(One of a series of weekday posts on the life of Winston S. Churchill.)
One of the best of the one volume studies of Churchill's life is Lord Jenkins', Churchill: A Biography, published in 2002. Historian John G. Plumpton began his review of Jenkins' biography with:
"There are times," wrote the great Cambridge scholar, Sir Geoffrey Elton, "when I incline to judge all historians by their opinion of Winston Churchill - whether they can see that no matter how much better the details, often damaging, of man and career become known, he still remains, quite simply, a great man."Plumpton's entire review is here. (Scroll down)
Sir Geoffrey would have likely judged the new Churchill biography by Roy Jenkins favourably. The octogenarian Jenkins, a biographer of Attlee, Asquith, Baldwin and Gladstone, among others, and a political colleague of Labour leaders since World War II, concludes with a startling admission: "When I started writing this book I thought that Gladstone was, by a narrow margin, the greater man...I now put Churchill, with all his idiosyncrasies, his indulgences, his occasional childishness, but also his genius, his tenacity and his persistent ability, right or wrong, successful or unsuccessful, to be larger than life, as the greatest human being ever to occupy 10 Downing Street."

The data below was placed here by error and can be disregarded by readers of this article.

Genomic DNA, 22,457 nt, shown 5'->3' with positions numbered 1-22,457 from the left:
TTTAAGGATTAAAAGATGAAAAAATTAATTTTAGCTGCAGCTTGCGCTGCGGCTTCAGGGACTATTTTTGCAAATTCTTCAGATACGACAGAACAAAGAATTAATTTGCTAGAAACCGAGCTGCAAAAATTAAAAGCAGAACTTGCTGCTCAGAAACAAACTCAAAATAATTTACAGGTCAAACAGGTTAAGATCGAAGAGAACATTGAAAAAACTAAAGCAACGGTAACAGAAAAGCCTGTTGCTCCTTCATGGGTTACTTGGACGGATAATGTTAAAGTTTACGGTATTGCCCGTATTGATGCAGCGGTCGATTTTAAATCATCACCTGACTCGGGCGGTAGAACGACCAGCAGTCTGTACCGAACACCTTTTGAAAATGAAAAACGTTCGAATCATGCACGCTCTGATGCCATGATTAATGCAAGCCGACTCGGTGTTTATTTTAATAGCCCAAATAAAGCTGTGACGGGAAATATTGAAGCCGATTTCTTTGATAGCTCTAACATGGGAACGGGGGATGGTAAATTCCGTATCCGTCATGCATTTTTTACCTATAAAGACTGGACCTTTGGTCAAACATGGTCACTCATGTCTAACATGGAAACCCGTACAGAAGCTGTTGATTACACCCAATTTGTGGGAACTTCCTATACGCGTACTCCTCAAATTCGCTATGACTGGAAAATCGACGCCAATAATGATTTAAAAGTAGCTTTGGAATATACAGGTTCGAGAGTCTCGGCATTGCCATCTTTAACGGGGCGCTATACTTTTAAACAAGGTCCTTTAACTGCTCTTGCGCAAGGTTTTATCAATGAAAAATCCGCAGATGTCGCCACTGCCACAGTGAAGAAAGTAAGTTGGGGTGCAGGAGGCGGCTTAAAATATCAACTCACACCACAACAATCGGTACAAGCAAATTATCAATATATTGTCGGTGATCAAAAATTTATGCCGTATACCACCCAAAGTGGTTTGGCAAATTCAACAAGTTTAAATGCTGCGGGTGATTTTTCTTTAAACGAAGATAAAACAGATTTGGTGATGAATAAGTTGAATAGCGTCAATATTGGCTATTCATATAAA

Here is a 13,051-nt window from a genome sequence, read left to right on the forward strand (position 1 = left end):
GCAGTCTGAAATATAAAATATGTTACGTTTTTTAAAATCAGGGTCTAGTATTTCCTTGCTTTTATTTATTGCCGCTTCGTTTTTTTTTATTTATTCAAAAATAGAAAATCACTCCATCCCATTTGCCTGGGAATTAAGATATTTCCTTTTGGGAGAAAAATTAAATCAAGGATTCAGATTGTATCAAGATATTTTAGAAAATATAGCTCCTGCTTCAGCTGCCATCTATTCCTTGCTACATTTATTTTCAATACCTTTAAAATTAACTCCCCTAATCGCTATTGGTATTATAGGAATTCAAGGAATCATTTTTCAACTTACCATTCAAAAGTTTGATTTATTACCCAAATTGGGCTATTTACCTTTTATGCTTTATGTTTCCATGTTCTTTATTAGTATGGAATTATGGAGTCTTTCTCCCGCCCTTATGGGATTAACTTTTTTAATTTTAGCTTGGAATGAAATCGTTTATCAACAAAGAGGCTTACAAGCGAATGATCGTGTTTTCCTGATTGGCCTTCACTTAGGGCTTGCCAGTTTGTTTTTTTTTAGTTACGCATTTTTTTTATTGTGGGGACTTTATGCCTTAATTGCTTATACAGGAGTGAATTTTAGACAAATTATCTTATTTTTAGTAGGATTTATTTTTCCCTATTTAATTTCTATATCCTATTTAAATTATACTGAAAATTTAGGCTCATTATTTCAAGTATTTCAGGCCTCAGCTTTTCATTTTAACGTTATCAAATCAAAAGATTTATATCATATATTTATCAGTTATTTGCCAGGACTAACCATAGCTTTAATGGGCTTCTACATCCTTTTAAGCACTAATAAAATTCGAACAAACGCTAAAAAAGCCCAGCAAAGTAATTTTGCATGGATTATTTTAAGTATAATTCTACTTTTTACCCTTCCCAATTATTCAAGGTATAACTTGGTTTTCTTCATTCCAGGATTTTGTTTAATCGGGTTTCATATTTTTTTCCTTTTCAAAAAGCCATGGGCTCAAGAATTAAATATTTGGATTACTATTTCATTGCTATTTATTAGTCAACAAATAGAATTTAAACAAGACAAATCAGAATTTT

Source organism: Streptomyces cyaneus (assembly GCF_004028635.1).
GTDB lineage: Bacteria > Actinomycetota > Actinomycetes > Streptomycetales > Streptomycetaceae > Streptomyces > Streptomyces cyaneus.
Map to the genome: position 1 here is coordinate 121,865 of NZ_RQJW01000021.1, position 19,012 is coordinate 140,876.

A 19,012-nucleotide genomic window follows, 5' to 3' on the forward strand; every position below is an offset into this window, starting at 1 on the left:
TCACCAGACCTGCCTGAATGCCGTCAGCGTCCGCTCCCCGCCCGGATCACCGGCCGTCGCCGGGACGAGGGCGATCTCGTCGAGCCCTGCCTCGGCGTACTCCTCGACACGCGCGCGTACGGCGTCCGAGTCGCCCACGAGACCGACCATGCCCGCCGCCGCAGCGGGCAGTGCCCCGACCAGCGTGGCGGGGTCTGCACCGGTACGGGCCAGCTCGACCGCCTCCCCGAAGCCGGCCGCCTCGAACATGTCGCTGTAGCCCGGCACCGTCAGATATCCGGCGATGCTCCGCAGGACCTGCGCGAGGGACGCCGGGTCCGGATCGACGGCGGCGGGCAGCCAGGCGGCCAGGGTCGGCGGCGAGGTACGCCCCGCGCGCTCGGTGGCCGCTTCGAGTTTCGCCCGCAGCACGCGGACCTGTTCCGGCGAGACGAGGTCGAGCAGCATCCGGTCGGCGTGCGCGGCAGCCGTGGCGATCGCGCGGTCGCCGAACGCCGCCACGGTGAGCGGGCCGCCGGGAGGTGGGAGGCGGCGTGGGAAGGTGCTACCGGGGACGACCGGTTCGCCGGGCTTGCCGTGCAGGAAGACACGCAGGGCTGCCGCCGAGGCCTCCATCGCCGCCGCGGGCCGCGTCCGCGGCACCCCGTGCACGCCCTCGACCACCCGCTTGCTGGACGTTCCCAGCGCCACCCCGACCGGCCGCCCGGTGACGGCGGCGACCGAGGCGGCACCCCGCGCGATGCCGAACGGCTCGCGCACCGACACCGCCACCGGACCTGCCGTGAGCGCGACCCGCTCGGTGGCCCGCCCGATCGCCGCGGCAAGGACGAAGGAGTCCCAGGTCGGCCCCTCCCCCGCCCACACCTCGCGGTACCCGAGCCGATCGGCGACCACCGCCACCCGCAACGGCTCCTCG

Jenkins's biography is in print and available at many book stores, on the net, and in most public libraries.